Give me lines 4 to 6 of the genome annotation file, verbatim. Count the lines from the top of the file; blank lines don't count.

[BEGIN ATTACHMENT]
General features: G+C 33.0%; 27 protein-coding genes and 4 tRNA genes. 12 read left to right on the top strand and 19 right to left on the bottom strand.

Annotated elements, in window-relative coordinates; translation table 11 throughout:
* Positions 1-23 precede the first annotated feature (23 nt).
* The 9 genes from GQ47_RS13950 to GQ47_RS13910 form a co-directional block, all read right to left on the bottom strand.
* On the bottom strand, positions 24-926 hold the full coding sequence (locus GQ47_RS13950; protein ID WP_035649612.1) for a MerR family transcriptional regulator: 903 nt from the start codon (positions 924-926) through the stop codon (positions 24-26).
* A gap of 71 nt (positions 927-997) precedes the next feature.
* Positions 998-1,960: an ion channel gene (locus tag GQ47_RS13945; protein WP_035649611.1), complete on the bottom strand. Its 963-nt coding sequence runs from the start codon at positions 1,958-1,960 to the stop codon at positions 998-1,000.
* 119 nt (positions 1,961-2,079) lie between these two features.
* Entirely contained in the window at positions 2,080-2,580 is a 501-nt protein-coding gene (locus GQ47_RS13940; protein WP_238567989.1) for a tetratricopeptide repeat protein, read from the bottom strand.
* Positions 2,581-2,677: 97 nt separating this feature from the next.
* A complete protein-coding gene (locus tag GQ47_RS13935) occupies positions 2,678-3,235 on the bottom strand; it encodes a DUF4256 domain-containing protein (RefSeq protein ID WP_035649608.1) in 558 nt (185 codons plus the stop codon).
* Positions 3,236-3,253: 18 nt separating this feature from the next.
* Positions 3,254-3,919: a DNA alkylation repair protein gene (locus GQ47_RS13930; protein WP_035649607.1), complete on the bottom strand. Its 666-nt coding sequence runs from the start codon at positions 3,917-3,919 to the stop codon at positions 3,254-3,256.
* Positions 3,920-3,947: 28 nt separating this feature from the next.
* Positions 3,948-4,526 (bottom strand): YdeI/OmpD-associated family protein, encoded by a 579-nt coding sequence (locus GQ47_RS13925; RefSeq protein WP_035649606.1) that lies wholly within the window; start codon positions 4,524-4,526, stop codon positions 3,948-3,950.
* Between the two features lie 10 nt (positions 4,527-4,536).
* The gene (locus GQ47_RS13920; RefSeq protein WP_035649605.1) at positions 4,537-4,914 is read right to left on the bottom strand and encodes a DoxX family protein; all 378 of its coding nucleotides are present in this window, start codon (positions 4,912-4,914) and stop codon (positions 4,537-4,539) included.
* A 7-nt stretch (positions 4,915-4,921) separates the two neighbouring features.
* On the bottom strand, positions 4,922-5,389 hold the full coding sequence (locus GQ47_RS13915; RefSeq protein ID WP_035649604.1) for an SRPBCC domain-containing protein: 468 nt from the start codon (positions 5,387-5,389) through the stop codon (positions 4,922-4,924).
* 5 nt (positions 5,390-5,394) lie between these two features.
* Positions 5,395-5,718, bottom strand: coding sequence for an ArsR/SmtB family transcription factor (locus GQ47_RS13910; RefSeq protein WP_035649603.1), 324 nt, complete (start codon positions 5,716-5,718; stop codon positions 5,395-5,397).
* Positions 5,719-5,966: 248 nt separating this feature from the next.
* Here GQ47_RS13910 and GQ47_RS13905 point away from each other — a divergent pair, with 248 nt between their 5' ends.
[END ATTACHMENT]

* The 9 genes from GQ47_RS13950 to GQ47_RS13910 form a co-directional block, all read right to left on the bottom strand.
* On the bottom strand, positions 24-926 hold the full coding sequence (locus GQ47_RS13950; protein ID WP_035649612.1) for a MerR family transcriptional regulator: 903 nt from the start codon (positions 924-926) through the stop codon (positions 24-26).
* A gap of 71 nt (positions 927-997) precedes the next feature.